Activists storm office of Congressman who voted for NSA spying

truther July 31, 2013 2

Joshua Kopstein, The Verge

Six activists from the anti-surveillance group Restore the Fourth paid an unexpected visit to the office of a New York Congressman in protest of the vote which allowed the National Security Agency to continue collecting Americans’ phone records without a warrant.

The action is intended to call out Rep. Gregory Meeks (D-NY) and the more than 200 other members of Congress that voted down an amendment last week aimed at curtailing the NSA’s collection of domestic calling records. The group said they wouldn’t leave until Meeks apologizes for his “no” vote and commits to fighting against surveillance programs which collect data on Americans without a warrant or suspicion of wrongdoing.

Activists storm office of Congressman who voted for NSA spying

“Rep. Meeks #Voted4BigBrother and against the 4th Amendment.”

“Representative Meeks #Voted4BigBrother and against the 4th Amendment, his constituents, and the rights of every American,” said Ben Doernberg, a Restore the Fourth organizer and one of the sit-in’s participants. “Perhaps Meeks’ largest election campaign donor over the last 3 years, AT&T, which charges taxpayers $325 for every wiretap it activates, played a role in his vote.” The group also delivered a “thank you” cake to the office of another New York Congressman, Rep. Hakim Jeffries (D-NY), who voted for the anti-spying amendment.


Led by Reps. Justin Amash (R-MI) and John Conyers (D-MI), the amendment proposed adding language to a defense spending bill forbidding the NSA’s indiscriminate collection of phone records by limiting the program to “people suspected of involvement in a terrorist plot.” The measure received strong bipartisan support, but was narrowly defeated in a 205 to 217 vote after last-minute lobbying from the intelligence community and the Obama administration. However, the close call has demonstrated strong support for NSA reform within Congress. Recent polling also indicates a “significant shift in public opinion” on the balance between security and civil liberties following last month’s disclosures from Edward Snowden.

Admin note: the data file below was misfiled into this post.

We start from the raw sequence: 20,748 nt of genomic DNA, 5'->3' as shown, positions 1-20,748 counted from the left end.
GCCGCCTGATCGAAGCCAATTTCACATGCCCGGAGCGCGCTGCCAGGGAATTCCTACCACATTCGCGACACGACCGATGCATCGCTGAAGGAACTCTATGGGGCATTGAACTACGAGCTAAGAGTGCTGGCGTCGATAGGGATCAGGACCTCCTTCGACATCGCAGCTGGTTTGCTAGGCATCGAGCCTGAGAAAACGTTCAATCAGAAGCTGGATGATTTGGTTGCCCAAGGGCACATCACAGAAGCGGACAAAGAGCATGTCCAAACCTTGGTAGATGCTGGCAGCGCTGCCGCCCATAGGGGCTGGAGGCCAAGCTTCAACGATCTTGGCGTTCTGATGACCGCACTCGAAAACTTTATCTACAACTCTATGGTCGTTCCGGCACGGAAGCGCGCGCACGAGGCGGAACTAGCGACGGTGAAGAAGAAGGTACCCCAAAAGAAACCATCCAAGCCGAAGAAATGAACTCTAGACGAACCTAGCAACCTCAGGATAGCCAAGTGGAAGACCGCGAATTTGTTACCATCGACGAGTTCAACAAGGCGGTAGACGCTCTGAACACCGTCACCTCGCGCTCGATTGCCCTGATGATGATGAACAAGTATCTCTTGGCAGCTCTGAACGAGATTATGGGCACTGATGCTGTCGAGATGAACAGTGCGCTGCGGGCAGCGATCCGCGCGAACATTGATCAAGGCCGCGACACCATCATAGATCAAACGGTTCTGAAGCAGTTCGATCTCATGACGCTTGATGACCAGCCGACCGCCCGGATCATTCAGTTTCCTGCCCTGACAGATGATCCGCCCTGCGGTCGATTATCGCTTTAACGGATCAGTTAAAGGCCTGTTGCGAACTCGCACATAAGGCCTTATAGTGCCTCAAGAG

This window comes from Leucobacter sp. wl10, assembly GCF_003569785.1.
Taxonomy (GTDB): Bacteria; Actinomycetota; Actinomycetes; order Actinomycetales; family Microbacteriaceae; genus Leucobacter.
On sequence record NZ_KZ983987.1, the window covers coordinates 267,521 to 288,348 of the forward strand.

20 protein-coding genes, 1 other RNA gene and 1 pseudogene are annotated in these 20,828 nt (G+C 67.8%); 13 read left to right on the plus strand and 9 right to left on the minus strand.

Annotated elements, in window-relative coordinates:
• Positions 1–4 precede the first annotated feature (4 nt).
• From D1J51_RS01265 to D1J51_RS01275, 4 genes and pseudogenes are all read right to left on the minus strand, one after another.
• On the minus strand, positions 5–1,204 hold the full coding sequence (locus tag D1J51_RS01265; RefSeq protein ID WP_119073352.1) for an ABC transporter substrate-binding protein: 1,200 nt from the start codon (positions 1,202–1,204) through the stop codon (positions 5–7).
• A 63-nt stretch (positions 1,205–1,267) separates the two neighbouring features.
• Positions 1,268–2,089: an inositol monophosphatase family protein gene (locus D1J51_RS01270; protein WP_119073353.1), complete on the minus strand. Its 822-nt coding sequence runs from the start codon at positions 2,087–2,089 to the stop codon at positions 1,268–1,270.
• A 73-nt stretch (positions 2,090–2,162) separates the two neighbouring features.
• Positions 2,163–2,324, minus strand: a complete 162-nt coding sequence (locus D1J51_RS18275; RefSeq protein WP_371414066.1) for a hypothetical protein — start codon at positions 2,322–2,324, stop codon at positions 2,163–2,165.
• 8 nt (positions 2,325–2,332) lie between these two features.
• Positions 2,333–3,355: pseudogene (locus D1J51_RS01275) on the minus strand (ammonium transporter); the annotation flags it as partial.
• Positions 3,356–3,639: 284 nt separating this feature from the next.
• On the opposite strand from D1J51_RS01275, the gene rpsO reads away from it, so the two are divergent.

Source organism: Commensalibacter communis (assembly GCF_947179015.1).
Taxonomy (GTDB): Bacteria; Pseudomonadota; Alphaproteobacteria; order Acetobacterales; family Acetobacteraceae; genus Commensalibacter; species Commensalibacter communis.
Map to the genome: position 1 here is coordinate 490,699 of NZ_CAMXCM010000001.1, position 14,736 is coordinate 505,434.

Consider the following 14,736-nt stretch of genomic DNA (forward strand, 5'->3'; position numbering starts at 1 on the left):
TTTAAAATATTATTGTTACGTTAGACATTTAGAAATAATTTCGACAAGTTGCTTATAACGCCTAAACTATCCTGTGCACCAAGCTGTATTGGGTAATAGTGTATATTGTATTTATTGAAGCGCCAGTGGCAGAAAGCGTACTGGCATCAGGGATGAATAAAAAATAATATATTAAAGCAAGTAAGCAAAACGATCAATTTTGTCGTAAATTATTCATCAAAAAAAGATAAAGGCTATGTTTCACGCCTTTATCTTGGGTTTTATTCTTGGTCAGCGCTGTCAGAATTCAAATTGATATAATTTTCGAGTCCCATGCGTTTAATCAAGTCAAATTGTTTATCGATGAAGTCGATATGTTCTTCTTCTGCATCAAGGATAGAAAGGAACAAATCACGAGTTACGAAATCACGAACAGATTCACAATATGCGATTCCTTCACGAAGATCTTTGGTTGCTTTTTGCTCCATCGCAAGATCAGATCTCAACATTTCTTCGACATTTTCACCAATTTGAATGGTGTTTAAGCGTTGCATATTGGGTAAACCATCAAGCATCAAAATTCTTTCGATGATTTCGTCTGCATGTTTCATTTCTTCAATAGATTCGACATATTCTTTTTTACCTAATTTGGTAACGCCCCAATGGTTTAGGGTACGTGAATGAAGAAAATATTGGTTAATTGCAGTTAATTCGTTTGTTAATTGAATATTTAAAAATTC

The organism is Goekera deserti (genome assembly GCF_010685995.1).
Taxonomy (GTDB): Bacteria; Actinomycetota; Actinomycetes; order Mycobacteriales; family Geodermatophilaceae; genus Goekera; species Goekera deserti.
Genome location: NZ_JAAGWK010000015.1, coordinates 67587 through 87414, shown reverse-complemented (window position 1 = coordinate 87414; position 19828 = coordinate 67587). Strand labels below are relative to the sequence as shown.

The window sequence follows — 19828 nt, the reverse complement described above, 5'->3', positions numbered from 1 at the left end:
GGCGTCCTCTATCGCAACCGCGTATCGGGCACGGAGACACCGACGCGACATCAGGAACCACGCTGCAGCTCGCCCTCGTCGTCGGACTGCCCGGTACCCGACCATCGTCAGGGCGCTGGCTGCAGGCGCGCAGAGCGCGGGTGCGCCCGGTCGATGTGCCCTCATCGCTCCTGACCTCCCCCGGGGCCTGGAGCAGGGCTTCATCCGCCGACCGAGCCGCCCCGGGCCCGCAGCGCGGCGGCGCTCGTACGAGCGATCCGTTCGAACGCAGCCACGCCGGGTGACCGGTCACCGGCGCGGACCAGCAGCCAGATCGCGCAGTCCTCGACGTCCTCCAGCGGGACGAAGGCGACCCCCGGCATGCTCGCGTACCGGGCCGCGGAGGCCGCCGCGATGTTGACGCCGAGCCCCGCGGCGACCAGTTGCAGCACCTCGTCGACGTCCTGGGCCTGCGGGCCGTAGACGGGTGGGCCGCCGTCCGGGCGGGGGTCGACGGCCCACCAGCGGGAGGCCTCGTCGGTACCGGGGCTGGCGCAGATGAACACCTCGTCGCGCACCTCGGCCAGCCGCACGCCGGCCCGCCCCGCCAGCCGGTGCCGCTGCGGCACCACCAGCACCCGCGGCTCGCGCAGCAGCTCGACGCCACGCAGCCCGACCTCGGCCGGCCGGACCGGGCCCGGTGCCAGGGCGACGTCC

The sit-in was a change of tactics for Restore the Fourth, which previously organized anti-NSA rallies that took place in over 100 US cities on July 4th. Unlike those previous actions, where organizers instructed participants to not engage in “civil disobedience,” members of Restore the Fourth said they would not leave the Congressman’s office until their demands were met, and broadcasted the event on Ustream while taking questions on Reddit.

The group says its next rally will be held on August 4th as part of “1984 Day” in New York City’s Bryant Park.

Update [3:50pm]: Rep. Meeks has delayed his flight to Washington, DC and is now meeting with members of Restore the Fourth.

Update [5:15pm]: It looks like Restore the Fourth at least got the discussion they wanted. The group has decided to leave Rep. Meeks office after an “intense 20-minute debate,” and should be posting a video of their meeting shortly.

“I do not believe we’ve had a violation of the Fourth Amendment as interpreted by the courts thus far,” said Rep. Meeks during his meeting with the Reddit-based group this afternoon. He emphasized the importance of the FISA courts which issue the recurring surveillance orders, but wouldn’t comment specifically on whether he believes the process comports with the text of the Fourth Amendment, which requires a warrant to specify the persons or places to be searched, and the things to be seized.

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  1. Stan Sikorski August 1, 2013 at 4:51 am - Reply

    Too bad they didn’t go in with a rope, a feather pillow and a bucket of tar.

  2. 5 War Veteran July 31, 2013 at 11:52 pm - Reply

    It would not bother me in the least if these anti-constitutional traitors who have committed treason were all to be lined up and_______ (fill in the blank).

    Obama, supposedly a “constitutional lawyer” disbarred (allowed to resign) is the most guilty of all, if there can be levels of guilt.

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